Notating guitar music is a pain. Even without the instrument's unique articulations – slides, bends and whammy bar dives, etc – each note can be played in up to five different places on the fretboard.
This makes the guitar a great deal more difficult to notate for and emulate in the digital domain than, say, the piano (which is essentially a tuned percussion instrument). With Progression, Notion has tried to make life easier for guitarists who want to notate and produce convincing audio of their song ideas.
There are already a fair few guitar notation programs out there, but it's fair to say that they tend to fall down where audio reproduction of your piece is concerned. So, Notion has made sound quality one of Progression's strengths.
A cadre of top-flight session players - including guitarist Neil Zaza and rhythm section gurus Victor and Roy Wooten (bass and drums, respectively) – has been roped in to painstakingly record the 1.5GB of samples, which every note of the guitar's fretboard. The effort has paid off because the samples are very good, providing some of the most realistic guitar sounds of any notation program on the market.
They're by no means perfect, though: bends are still robotic and short notes suffer from the dreaded 'sampled note decay'. But unless we're willing to install a 2000GB sample library, what can we reasonably expect?
As well as guitar (in both electric and acoustic varieties), there are electric and upright basses, a drum kit, and even piano, clavinet and Fender Rhodes keyboards.
The guitarist-friendly setup is enhanced by the inclusion of a mixer section, which enables balancing of the instruments as well as the ability to add VST effects to the supplied unprocessed guitar sounds. There's also the NTempo feature, which enables you to control the speed of playback in real time by tapping the computer keyboard or any MIDI key.
This is useful for adding a human feel to your music, or when you're playing along (eg, by tapping out the beat on a MIDI foot pedal) to your backing track. It also enables the use of Progression in a live performance scenario.
Notion has tried to make the process of note entry as easy as possible for guitarists. You can directly enter notation or tab using either the mouse and keys or with a MIDI keyboard or MIDI guitar (though string bending isn't currently translated).
The great thing about the note entry is that notation automatically generates tab and vice versa, which saves on having to drag the notes from one stave to another. This function also means that a note that needs to be edited later will be automatically changed (in some apps, the whole bar has to be re-entered).
We mentioned earlier that the same notes can be played in several places on the guitar fretboard – this presents a major hassle for note entry and can eat up time at an alarming rate. While there's not really a cure for this – it's almost impossible for the computer to determine the 'correct' fingering – in Progression you can simply drag the note (or group of notes) to the correct string.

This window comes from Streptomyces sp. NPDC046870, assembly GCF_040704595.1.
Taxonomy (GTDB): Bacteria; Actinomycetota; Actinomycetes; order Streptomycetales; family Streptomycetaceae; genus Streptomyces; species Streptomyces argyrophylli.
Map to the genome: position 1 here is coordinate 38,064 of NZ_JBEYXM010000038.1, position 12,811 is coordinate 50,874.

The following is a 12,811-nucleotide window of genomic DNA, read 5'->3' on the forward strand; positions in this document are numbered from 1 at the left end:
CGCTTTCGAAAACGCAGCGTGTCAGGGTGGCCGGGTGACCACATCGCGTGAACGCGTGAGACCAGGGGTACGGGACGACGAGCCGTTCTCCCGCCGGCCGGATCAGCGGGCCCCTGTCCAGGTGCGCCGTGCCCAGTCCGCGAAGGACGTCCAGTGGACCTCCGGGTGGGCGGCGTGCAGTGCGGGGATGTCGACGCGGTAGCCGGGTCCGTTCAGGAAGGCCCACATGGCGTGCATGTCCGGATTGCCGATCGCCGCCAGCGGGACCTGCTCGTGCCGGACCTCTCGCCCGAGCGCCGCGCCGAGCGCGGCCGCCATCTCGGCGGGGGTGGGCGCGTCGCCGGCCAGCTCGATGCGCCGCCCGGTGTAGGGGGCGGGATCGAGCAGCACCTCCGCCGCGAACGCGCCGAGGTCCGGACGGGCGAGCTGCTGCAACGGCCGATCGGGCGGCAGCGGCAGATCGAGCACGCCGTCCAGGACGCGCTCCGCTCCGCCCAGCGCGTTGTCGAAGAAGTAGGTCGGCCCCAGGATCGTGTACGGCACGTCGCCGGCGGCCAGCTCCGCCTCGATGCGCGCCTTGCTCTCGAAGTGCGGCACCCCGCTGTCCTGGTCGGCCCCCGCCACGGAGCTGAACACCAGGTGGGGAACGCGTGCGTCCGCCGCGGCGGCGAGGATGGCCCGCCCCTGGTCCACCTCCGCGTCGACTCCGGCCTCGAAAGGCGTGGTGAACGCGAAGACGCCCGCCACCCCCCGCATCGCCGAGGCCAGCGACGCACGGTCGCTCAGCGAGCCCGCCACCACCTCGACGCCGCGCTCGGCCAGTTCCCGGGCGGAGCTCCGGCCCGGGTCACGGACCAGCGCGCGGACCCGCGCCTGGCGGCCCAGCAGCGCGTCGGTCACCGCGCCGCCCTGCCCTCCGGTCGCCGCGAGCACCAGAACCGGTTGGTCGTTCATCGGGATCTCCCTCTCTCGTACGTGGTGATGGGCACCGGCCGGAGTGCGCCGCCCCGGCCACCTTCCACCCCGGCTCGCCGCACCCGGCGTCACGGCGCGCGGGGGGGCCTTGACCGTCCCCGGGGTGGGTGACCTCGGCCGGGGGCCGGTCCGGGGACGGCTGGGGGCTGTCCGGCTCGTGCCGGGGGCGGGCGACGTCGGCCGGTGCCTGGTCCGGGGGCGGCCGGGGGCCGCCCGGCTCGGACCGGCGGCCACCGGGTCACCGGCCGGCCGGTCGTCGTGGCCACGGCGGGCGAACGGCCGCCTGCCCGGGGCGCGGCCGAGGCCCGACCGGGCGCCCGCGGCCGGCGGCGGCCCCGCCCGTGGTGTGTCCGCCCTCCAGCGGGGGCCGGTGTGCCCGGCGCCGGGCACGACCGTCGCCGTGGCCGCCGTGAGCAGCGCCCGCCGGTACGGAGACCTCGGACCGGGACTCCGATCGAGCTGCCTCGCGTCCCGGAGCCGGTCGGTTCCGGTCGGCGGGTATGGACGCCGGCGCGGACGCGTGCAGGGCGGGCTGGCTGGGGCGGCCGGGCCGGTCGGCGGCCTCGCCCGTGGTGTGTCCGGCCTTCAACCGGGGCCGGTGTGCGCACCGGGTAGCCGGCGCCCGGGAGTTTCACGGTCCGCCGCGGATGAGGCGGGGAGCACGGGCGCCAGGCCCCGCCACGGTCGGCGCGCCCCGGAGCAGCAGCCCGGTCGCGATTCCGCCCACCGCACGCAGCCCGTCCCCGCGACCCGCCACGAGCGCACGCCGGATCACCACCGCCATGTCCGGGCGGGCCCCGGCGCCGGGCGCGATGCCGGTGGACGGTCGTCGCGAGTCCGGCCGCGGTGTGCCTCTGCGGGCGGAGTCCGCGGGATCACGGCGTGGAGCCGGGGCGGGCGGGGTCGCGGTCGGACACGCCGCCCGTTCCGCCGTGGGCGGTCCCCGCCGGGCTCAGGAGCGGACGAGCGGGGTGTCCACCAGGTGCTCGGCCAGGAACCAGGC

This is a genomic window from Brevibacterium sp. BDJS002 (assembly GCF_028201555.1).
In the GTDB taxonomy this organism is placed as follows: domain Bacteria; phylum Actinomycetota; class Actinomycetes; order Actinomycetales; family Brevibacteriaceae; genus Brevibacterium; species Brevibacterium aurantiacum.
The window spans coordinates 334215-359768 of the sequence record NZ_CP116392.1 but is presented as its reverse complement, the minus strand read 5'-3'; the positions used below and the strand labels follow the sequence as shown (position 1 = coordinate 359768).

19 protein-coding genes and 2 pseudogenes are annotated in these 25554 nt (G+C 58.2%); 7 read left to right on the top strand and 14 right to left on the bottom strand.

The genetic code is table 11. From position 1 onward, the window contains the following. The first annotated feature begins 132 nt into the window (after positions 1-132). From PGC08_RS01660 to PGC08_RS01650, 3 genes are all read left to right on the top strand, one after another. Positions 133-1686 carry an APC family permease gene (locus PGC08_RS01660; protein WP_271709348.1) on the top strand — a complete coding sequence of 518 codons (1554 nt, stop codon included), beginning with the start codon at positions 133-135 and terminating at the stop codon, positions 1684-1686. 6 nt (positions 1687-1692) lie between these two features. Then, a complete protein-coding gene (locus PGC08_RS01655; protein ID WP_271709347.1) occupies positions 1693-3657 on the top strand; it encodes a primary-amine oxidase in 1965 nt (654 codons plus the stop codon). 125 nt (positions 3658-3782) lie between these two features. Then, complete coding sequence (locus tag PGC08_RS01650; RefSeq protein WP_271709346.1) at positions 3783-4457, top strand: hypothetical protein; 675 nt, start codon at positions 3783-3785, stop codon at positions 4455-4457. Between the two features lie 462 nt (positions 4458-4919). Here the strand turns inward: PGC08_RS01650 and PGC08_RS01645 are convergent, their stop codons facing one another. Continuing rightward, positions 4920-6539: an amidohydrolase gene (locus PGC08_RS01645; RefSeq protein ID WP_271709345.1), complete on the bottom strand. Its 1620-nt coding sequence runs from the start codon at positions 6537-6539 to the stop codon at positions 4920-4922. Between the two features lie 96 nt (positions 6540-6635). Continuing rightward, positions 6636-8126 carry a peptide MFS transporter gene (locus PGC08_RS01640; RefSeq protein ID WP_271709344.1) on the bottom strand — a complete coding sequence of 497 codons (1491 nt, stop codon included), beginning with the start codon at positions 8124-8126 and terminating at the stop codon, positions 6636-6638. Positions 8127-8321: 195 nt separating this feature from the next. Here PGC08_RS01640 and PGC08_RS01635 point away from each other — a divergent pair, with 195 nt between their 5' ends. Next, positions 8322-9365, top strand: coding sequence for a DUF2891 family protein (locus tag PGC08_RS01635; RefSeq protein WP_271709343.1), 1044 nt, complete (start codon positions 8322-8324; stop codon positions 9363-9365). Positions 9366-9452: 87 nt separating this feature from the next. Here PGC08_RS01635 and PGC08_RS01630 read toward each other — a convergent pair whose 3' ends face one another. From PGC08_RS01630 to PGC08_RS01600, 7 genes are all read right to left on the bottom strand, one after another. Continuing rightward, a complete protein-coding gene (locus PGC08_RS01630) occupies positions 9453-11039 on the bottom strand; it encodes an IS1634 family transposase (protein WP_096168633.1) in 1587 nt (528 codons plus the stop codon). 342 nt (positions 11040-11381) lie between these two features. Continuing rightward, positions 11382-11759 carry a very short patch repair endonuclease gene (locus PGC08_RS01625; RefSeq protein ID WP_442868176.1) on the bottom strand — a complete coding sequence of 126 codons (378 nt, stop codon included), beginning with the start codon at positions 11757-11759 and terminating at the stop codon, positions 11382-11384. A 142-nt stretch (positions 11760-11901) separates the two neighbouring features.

It's a simple solution that doesn't exist in many other programs.
Chord entry is as easy as clicking in the appropriate place on the score and selecting the shape you want from Progression's library. The guitar neck graphic that runs down the left-hand side of the screen comes into play when you edit the notes within the chord shape – you simply click on the fret you want a note to appear in and the alteration to the diagram is made automatically. You do have to rename the chord yourself, but that's easy enough.
On the surface, it looks as if Notion have got guitar notation nailed, but we do have a few gripes about the engraving side of Progression. Engraving is the process of laying out the score and its various elements in an aesthetically pleasing and musically comprehensible manner, but unlike programs such as Finale, there isn't the ability to get into every aspect of the layout of the piece, meaning big compromises have to be made.
To give you an example, note spacing is automatic, meaning that some bars can end up looking like a fight in a telephone directory, and if you try to place too many chords in a bar, the chord diagrams overlap and become unreadable.
These two problems can be sorted by specifying a maximum number of bars per system (musical line), but this is a global setting and can make the rest of the piece too spread out and difficult to read.
Progression is also missing quite a few key musical symbols. Things like being able to specify the number of repeats, first and second time endings and codas, to name but a few, should really be considered essential inclusions in any notation program.
All that said, it is worth remembering that Progression costs just £80, and if you're a guitarist who has only a basic knowledge of music theory and just wants to get some ideas down, this represents excellent value for money.
Progression is also a great piece of software for the guitarist who's looking to map out their song arrangements for band members to listen to and follow, or for someone who simply wants to create a few backing tracks to jam along with.
Take a listen to a Progression-produced track: